I wonder if this is how the Attorneys General that are “investigating” Craigslist find all those “Adult Services” ads they object to?
notiFINDER: Get Craigslist Ad Alerts For Specific Items
Craigslist is a massive classifieds website that many people find useful. If you are looking for something in particular on Craigslist, then you have to check the site for new listings every day. But thanks to notiFINDER, that task has been greatly simplified. notiFINDER is a free and simple to craigslist ad alert tool that can notify you of new classifieds on Craigslist.
You fill out all the information on the site’s homepage. First you enter in your location. Next you type in what you are looking for; you can specify which category your item belongs to: for sale, jobs, housing, services, gigs, community, personals, or resumes. With the item’s name and type entered, a small red text appears which states the frequency of new listings regarding your item. You can enter your price range and the frequency with which you want to be alerted on the email address you provide.
Finally you click on the “Add” button and if any Craigslist post matches your options you are sent an email notification.
Also read related articles:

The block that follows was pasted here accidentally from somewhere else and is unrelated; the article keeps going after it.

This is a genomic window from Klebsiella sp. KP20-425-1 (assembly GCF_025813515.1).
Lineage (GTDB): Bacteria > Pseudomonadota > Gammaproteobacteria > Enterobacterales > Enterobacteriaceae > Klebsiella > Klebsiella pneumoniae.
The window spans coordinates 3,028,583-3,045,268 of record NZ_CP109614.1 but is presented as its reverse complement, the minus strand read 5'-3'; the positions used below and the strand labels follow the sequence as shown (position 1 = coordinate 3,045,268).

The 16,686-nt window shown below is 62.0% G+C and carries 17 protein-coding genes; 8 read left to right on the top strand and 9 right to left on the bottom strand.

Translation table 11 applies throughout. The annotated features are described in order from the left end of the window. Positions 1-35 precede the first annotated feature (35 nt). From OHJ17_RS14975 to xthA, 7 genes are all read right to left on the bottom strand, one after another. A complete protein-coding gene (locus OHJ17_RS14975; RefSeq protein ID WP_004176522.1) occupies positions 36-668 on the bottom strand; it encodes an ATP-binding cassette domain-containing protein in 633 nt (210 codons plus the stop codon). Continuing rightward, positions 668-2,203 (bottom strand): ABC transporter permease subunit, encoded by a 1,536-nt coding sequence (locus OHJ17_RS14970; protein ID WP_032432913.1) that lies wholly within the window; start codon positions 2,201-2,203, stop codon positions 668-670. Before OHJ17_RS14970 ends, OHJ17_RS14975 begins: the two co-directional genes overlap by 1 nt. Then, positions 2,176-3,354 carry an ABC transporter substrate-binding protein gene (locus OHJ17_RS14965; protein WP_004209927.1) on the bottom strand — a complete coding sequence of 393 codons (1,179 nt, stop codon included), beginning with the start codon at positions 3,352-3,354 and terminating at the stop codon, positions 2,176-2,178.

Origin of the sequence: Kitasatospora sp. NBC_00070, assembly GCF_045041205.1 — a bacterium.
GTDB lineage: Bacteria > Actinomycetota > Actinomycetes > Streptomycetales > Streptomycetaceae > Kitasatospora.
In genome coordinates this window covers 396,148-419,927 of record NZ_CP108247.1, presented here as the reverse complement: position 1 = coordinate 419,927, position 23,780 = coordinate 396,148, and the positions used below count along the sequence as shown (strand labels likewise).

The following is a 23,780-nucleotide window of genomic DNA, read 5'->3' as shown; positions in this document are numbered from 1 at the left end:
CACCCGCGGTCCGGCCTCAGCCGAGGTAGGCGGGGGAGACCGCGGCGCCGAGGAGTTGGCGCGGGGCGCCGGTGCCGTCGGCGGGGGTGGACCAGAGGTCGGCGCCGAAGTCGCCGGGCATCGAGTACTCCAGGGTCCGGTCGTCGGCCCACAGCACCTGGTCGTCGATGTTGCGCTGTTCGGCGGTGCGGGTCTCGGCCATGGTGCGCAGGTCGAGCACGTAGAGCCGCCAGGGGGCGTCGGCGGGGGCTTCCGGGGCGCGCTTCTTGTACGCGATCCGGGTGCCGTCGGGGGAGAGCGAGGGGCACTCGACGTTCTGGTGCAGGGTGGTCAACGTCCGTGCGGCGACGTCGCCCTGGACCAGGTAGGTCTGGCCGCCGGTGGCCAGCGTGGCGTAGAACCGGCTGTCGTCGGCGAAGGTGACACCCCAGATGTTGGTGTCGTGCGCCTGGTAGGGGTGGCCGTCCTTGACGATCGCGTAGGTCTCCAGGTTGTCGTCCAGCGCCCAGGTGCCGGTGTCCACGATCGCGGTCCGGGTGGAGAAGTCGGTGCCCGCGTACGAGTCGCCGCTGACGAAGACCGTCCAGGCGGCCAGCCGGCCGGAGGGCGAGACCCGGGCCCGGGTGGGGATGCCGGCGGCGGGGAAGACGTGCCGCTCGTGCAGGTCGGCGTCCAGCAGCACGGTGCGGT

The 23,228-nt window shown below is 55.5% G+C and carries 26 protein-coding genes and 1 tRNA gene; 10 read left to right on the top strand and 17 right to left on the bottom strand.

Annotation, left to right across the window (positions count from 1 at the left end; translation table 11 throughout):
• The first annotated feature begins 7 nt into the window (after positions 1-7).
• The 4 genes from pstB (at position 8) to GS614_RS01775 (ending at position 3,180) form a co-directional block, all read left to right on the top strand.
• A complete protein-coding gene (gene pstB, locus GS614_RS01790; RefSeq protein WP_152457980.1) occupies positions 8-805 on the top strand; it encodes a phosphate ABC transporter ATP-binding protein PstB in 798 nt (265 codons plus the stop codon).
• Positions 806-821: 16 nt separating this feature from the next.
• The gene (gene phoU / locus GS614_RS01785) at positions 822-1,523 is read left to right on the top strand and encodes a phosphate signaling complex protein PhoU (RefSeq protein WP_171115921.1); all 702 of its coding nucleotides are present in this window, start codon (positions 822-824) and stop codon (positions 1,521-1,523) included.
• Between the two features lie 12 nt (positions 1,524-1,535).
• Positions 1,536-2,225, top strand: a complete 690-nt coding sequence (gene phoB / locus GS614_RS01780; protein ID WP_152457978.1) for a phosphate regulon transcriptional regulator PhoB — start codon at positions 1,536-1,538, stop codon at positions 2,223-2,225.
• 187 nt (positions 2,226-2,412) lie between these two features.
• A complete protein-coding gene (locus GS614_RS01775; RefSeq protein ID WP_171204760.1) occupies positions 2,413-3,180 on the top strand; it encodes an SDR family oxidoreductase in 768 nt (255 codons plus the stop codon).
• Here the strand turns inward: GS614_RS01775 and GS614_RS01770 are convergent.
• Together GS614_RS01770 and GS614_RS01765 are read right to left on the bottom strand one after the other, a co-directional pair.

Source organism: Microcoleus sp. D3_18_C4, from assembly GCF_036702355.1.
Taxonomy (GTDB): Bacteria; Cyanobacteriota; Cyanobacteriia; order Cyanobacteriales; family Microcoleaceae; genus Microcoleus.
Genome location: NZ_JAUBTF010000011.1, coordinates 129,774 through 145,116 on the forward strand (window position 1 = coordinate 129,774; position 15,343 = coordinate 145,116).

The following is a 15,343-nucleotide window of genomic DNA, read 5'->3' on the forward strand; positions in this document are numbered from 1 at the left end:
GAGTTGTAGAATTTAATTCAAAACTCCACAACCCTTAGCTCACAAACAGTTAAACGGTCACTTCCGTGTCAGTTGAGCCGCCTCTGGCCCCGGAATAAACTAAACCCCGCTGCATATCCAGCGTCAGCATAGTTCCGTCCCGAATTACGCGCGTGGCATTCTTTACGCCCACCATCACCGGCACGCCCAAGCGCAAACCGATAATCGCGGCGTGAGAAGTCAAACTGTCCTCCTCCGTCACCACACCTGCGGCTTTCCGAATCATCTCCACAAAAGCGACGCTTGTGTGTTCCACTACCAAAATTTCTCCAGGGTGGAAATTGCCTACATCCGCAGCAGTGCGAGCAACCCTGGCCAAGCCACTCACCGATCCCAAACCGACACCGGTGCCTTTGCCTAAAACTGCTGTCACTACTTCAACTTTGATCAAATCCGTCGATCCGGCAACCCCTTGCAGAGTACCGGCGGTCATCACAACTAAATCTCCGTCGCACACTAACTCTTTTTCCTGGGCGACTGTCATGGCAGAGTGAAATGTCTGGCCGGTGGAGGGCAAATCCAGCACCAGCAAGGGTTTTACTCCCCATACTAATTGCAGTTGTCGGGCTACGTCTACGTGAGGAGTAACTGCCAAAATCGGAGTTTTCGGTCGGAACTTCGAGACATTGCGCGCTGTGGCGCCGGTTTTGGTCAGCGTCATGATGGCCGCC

Sometimes you need to know what's going on in the world.
Watch Streaming Live TV News Online with Livestation
Head over to Livestation’s web site and you can start watching streaming news immediately.
… There’s a very nice desktop client available. It works for Windows, Mac and Linux computers … For example, the service now offers picture-in-picture:
Another cool feature is the “carousal,” a slick interface that makes for quick browsing of your channels:
The desktop also gives you access to the many user-generated stations Livestation offers. These streams are similar to services such as UStream (check out this article for more information on starting your own broadcast with UStream.)
Intended for teachers, but useful for others as well... LOTS of examples!
Blogs, Wikis, Docs: Which is right for your lesson?
A Comparison Table
For my website students. You can also copy and paste directly into Word. (Lots of Math symbols: ±, ÷, √, ≈, ≠, etc. )
NiceEntity: Get HTML And Unicode For Symbols & Characters
NiceEntity is a web resource that indexes hundreds of special characters along with their HTML and Unicode details.
You can browse through categories like Punctuations, Accents, Shapes & Symbols, Math and even filter them further using sub-categories. If browsing is not your thing simply search for the character you are looking for, or click on “all’ to display the complete list.